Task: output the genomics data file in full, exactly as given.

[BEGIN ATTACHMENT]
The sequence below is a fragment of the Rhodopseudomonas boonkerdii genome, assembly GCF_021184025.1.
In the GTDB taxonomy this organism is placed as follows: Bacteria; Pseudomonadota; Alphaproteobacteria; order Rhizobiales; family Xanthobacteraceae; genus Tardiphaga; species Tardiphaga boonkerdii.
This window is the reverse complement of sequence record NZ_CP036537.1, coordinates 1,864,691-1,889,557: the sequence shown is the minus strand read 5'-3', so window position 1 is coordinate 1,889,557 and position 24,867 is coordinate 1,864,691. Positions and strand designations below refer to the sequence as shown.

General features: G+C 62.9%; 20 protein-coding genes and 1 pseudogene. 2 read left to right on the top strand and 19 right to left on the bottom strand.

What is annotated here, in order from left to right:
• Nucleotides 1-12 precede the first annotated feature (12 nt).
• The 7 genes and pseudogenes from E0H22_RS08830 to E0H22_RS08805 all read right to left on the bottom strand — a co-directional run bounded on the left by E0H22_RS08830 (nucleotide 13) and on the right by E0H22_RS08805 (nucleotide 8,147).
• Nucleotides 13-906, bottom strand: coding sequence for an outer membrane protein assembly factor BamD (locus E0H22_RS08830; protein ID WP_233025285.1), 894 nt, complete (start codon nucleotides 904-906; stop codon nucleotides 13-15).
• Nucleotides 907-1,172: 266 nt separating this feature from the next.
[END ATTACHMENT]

The sequence below is a fragment of the Rhodopseudomonas boonkerdii genome, assembly GCF_021184025.1.
In the GTDB taxonomy this organism is placed as follows: Bacteria; Pseudomonadota; Alphaproteobacteria; order Rhizobiales; family Xanthobacteraceae; genus Tardiphaga; species Tardiphaga boonkerdii.
This window is the reverse complement of sequence record NZ_CP036537.1, coordinates 1,864,691-1,889,557: the sequence shown is the minus strand read 5'-3', so window position 1 is coordinate 1,889,557 and position 24,867 is coordinate 1,864,691. Positions and strand designations below refer to the sequence as shown.

General features: G+C 62.9%; 20 protein-coding genes and 1 pseudogene. 2 read left to right on the top strand and 19 right to left on the bottom strand.

What is annotated here, in order from left to right:
• Nucleotides 1-12 precede the first annotated feature (12 nt).
• The 7 genes and pseudogenes from E0H22_RS08830 to E0H22_RS08805 all read right to left on the bottom strand — a co-directional run bounded on the left by E0H22_RS08830 (nucleotide 13) and on the right by E0H22_RS08805 (nucleotide 8,147).
• Nucleotides 13-906, bottom strand: coding sequence for an outer membrane protein assembly factor BamD (locus E0H22_RS08830; protein ID WP_233025285.1), 894 nt, complete (start codon nucleotides 904-906; stop codon nucleotides 13-15).
• Nucleotides 907-1,172: 266 nt separating this feature from the next.